AIMS: To: (1) determine the effect of computer- and web-based interventions on improving eating behavior (e.g. increasing fruit and vegetable consumption; decreasing fat consumption) and/or diet-related physical outcomes (e.g. body mass index) among children and adolescents; and (2) examine what elements enhance success.
BACKGROUND: Children and adolescents are the heaviest they have ever been. Excess weight can carry into adulthood and result in chronic health problems. Because of the capacity to reach large audiences of children and adolescents to promote healthy eating, computer- and web-based interventions hold promise for helping to curb this serious trend. However, evidence to support this approach is lacking.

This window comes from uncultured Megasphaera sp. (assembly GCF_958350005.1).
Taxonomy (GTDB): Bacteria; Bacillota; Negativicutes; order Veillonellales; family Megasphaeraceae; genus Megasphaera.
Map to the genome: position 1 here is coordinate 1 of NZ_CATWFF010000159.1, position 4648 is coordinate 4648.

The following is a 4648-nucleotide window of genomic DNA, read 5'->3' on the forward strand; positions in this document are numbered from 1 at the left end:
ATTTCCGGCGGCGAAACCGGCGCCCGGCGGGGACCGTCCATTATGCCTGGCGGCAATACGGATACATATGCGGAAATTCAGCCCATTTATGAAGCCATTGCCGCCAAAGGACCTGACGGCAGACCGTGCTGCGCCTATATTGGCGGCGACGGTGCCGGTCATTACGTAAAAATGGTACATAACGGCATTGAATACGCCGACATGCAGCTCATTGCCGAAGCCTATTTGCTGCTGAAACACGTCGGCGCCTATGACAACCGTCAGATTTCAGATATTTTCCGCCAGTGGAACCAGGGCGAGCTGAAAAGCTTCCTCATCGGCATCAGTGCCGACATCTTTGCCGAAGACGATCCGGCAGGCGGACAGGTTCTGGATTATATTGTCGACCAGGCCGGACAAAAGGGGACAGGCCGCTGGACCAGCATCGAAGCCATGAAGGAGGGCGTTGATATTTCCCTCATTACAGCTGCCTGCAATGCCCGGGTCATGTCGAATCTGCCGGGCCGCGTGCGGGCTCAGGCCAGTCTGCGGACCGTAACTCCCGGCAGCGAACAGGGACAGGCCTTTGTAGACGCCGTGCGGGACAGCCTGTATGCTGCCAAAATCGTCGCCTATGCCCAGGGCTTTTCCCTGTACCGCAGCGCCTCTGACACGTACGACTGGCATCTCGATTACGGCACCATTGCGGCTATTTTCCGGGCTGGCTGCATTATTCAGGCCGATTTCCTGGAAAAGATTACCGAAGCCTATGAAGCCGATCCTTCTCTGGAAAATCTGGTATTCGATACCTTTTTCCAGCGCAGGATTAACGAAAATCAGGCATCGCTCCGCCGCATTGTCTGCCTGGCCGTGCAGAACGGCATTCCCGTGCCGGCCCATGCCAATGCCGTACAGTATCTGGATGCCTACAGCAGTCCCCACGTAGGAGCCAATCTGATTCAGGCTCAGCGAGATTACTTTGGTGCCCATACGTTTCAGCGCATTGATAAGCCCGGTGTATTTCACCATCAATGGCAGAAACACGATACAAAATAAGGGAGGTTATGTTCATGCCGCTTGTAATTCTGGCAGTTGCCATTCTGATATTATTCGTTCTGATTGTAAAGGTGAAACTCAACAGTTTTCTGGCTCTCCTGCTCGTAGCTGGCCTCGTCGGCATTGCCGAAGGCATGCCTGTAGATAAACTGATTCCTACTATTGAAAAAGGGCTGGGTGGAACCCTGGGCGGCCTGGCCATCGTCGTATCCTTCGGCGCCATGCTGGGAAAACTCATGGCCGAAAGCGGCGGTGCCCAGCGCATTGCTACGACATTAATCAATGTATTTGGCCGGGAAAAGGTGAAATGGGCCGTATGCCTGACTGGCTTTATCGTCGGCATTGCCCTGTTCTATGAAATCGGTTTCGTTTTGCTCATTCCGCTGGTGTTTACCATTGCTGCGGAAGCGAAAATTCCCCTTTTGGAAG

DESIGN: Systematic review using guidelines from the Cochrane Effective Practice and Organisation of Care Group.
DATA SOURCES: The following databases were searched for studies from 1998-2011: CINAHL; PubMed; Cochrane; PsycINFO; ERIC; and Proquest.
REVIEW METHODS: Fifteen randomized controlled trials or quasi-experimental studies were analysed in a systematic review.
RESULTS: Although a majority of interventions resulted in statistically significant positive changes in eating behavior and/or diet-related physical outcomes, interventions that included post intervention follow-up, ranging from 3-18 months, showed that changes were not maintained. Elements, such as conducting the intervention at school or using individually tailored feedback, may enhance success.
CONCLUSION: Computer- and web-based interventions can improve eating behavior and diet-related physical outcomes among children and adolescents, particularly when conducted in schools and individually tailored. These interventions can complement and support nursing efforts to give preventive care; however, maintenance efforts are recommended.